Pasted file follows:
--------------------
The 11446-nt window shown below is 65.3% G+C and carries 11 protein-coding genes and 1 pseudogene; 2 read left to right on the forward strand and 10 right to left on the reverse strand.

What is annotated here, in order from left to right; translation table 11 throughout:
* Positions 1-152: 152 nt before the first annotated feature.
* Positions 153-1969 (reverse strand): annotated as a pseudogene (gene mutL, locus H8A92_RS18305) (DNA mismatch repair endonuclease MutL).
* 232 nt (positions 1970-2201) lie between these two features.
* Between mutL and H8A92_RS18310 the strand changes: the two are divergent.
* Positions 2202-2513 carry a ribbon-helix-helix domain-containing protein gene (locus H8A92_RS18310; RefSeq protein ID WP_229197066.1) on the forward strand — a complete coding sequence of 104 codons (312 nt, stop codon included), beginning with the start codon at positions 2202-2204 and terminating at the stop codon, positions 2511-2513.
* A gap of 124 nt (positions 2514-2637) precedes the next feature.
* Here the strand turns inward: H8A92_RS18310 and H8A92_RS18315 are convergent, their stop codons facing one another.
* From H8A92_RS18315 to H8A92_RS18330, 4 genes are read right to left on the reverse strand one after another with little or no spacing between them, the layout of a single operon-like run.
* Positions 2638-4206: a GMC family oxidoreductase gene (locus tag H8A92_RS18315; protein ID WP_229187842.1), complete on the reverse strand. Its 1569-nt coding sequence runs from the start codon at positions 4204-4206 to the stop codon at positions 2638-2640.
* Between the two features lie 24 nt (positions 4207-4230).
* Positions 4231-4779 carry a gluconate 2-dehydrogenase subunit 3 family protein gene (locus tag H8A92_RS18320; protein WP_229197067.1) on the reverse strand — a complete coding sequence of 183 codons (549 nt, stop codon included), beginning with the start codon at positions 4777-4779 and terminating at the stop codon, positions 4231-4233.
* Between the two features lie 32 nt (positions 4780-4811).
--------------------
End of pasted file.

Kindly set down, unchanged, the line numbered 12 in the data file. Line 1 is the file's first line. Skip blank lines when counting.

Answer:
* Between the two features lie 24 nt (positions 4207-4230).